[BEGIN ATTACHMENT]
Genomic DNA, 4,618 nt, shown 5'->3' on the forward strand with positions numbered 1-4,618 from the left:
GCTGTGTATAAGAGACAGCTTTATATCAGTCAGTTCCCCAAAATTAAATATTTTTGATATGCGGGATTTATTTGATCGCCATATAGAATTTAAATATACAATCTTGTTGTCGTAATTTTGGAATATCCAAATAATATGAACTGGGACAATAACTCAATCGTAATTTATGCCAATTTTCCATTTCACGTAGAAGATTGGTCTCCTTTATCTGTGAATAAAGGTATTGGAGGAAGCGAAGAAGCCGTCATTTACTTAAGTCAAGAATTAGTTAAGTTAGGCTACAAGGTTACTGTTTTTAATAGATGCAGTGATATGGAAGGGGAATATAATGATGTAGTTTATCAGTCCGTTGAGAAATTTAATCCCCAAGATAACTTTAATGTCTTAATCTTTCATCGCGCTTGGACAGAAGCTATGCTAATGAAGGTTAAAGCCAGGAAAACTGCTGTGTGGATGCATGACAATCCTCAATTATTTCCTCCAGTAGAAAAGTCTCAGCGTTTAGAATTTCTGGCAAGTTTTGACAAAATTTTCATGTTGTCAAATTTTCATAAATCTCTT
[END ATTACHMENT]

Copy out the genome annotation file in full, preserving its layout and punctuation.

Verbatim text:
Genomic DNA, 4,618 nt, shown 5'->3' on the forward strand with positions numbered 1-4,618 from the left:
GCTGTGTATAAGAGACAGCTTTATATCAGTCAGTTCCCCAAAATTAAATATTTTTGATATGCGGGATTTATTTGATCGCCATATAGAATTTAAATATACAATCTTGTTGTCGTAATTTTGGAATATCCAAATAATATGAACTGGGACAATAACTCAATCGTAATTTATGCCAATTTTCCATTTCACGTAGAAGATTGGTCTCCTTTATCTGTGAATAAAGGTATTGGAGGAAGCGAAGAAGCCGTCATTTACTTAAGTCAAGAATTAGTTAAGTTAGGCTACAAGGTTACTGTTTTTAATAGATGCAGTGATATGGAAGGGGAATATAATGATGTAGTTTATCAGTCCGTTGAGAAATTTAATCCCCAAGATAACTTTAATGTCTTAATCTTTCATCGCGCTTGGACAGAAGCTATGCTAATGAAGGTTAAAGCCAGGAAAACTGCTGTGTGGATGCATGACAATCCTCAATTATTTCCTCCAGTAGAAAAGTCTCAGCGTTTAGAATTTCTGGCAAGTTTTGACAAAATTTTCATGTTGTCAAATTTTCATAAATCTCTT